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Carlos Sardiña Galache

Spanish freelance journalist in Southeast Asia.

Bangkok (Thailand)

Carlos Sardiña Galache

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A tribute to Benedict Anderson

With the death in December of Benedict Anderson, the world lost a towering figure in studies of the region.
Southeast Asia Globe Link to Story
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In Aceh, a warm welcome for refugees in a sea of misery

LANGSA, Indonesia, 15 June 2015 (IRIN) - Nur Yanah can’t hold back the tears when she recalls hundreds of emaciated boat people arriving in her native Aceh province after being rescued by local fishermen in defiance of the government decision to leave them adrift. The new arrivals were Bangladeshis escaping poverty and ethnic Rohingya fleeing persecution in Myanmar.
IRIN News Link to Story
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Muslims Arrested for Joining Terror Group That Doesn’t Exist

The administration of President Thein Sein has refused to disclose any evidence the “Myanmar Muslim Army” is real, and this has raised the prospect of the government inventing an Islamic terrorist threat to justify a new front in its longtime persecution of Muslims. All of them were arrested between September and November.
The Intercept Link to Story
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No particular place to go

The future is uncertain for the thousands left displaced by the violent conflict in Mindanao.
Southeast Asia Globe Link to Story
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Rohingya and national identities in Burma

The most controversial aspect of the census recently held in Burma has been the denial of the large Muslim population in Arakan to identify themselves as Rohingya, the term of their choice. The government ban means as many as one million people remain uncounted in Arakan. That is scarcely surprising, as the Burmese government, Rakhine ultra-nationalists and seemingly a majority of the Burmese population have denied for years the existence of the Rohingya identity.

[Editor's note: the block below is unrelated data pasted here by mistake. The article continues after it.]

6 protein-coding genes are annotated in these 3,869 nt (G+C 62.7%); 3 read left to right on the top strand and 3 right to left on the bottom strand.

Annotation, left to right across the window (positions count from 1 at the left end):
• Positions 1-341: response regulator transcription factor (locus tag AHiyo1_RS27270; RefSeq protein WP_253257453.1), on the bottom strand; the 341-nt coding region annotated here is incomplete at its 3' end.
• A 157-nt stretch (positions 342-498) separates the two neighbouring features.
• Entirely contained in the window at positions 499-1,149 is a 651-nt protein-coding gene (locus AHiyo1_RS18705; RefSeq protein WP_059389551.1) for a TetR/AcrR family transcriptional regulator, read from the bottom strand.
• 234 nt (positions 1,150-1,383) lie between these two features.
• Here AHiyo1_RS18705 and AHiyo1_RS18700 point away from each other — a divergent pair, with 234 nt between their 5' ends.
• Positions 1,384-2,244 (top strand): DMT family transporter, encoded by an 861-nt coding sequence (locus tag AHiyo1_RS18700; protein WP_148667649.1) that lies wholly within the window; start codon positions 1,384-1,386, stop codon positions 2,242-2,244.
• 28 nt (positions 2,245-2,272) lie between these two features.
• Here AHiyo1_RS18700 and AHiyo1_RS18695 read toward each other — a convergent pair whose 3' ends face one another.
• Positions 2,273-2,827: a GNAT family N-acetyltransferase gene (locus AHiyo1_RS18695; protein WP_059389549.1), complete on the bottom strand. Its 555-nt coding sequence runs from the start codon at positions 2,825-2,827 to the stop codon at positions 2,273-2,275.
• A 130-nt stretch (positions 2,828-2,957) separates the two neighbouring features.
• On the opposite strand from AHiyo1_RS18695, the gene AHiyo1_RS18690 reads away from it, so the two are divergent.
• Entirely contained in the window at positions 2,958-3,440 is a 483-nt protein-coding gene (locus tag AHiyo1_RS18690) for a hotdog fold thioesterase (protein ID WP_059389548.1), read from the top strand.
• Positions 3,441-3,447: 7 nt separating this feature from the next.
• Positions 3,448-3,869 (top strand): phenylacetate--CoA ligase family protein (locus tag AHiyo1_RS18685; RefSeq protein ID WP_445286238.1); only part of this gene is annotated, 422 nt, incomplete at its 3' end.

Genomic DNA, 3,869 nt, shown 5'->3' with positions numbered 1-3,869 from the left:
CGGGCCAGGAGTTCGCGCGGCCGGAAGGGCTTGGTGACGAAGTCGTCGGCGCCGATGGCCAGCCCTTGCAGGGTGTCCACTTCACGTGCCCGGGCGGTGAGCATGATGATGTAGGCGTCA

New Mandala Link to Story
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Couple tests limits of Buddhist tolerance in Myanmar

On one side of a checkpoint, he is a Muslim living in a wretched refugee camp. On the other side, he belongs to the majority Buddhist community in northwestern Myanmar's Rakhine State. The checkpoint separates Buddhists and Muslims in a region that erupted in sectarian violence in June 2012, forcing more than 70,000 internally displaced Rohingya Muslims into camps.
The Christian Science Monitor Link to Story
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Myanmar's Rohingya face a humanitarian crisis

Sittwe, Myanmar - Ruk and Kun Suma were born five minutes apart on March 27 in a camp for displaced Rohingya in Rakhine State, a northwestern province of Myanmar. Their mother, an emaciated 40-year-old woman named Noor Begun, suffers from tuberculosis and is unable to breastfeed them. The family cannot afford milk either.
Al Jazeera English Link to Story
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War in the 'green hell' of Myanmar

President Thein Sein proclaimed before the UN last week that his government places a high priority on ending ethnic conflicts, but that has proved elusive in ruggedly beautiful Kachin state, where the race to exploit abundant natural resources feeds a growing humanitarian crisis. Pictures by Arturo Rodriguez.
The Bangkok Post Link to Story
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Building bridges in Sittwe

In deeply divided Arakan State, one Buddhist man has created a safe space for Rohingya children to learn and play without fear.
Democratic Voice of Burma Link to Story
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Elections in a divided city

In deeply divided Arakan State, some Muslims hope that an NLD victory will bring rights and support to the disenfranchised Rohingya population.
Democratic Voice of Burma Link to Story
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Elections in the shadow of the Letpadaung copper mine

On the cusp of the general election, residents in Letpadaung face ongoing health complications and battles with operators of the local mine.
Democratic Voice of Burma Link to Story
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Rohingya refugees huddle in Indonesia

'I didn’t know it was going to be like this,' says Mohammad Idiris, a Rohingya Muslim speaking from a refugee camp in Aceh. 'If I had known, I would have stayed in Myanmar.' Last October, Mohammad Idiris put himself in the hands of human traffickers in Myanmar. His decision followed years of ethnic persecution of Rohingya Muslims, and it started a harrowing journey of more than six months that never brought him to his chosen destination, Malaysia.
The Christian Science Monitor Link to Story

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Carlos Sardiña Galache